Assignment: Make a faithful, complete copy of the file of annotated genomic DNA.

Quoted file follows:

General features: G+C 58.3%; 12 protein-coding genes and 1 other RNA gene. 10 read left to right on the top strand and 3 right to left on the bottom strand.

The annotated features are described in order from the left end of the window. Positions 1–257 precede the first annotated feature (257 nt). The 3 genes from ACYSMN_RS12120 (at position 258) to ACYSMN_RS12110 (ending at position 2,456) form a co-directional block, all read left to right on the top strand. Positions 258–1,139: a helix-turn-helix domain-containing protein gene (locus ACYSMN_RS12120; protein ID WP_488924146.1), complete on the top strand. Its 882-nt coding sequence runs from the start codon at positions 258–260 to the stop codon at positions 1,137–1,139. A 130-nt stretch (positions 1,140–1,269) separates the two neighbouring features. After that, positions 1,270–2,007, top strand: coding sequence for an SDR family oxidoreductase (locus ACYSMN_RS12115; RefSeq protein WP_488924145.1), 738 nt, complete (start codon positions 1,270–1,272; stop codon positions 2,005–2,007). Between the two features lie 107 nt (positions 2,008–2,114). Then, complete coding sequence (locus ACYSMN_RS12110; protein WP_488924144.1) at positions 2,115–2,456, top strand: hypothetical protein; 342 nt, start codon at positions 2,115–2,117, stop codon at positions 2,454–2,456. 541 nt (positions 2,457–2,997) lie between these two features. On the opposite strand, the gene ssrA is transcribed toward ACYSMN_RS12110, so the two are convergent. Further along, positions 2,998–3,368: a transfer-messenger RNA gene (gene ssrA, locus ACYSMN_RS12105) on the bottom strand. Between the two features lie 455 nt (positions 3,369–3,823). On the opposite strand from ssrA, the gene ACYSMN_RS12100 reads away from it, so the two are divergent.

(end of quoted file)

General features: G+C 58.3%; 12 protein-coding genes and 1 other RNA gene. 10 read left to right on the top strand and 3 right to left on the bottom strand.

The annotated features are described in order from the left end of the window. Positions 1–257 precede the first annotated feature (257 nt). The 3 genes from ACYSMN_RS12120 (at position 258) to ACYSMN_RS12110 (ending at position 2,456) form a co-directional block, all read left to right on the top strand. Positions 258–1,139: a helix-turn-helix domain-containing protein gene (locus ACYSMN_RS12120; protein ID WP_488924146.1), complete on the top strand. Its 882-nt coding sequence runs from the start codon at positions 258–260 to the stop codon at positions 1,137–1,139. A 130-nt stretch (positions 1,140–1,269) separates the two neighbouring features. After that, positions 1,270–2,007, top strand: coding sequence for an SDR family oxidoreductase (locus ACYSMN_RS12115; RefSeq protein WP_488924145.1), 738 nt, complete (start codon positions 1,270–1,272; stop codon positions 2,005–2,007). Between the two features lie 107 nt (positions 2,008–2,114). Then, complete coding sequence (locus ACYSMN_RS12110; protein WP_488924144.1) at positions 2,115–2,456, top strand: hypothetical protein; 342 nt, start codon at positions 2,115–2,117, stop codon at positions 2,454–2,456. 541 nt (positions 2,457–2,997) lie between these two features. On the opposite strand, the gene ssrA is transcribed toward ACYSMN_RS12110, so the two are convergent. Further along, positions 2,998–3,368: a transfer-messenger RNA gene (gene ssrA, locus ACYSMN_RS12105) on the bottom strand. Between the two features lie 455 nt (positions 3,369–3,823). On the opposite strand from ssrA, the gene ACYSMN_RS12100 reads away from it, so the two are divergent.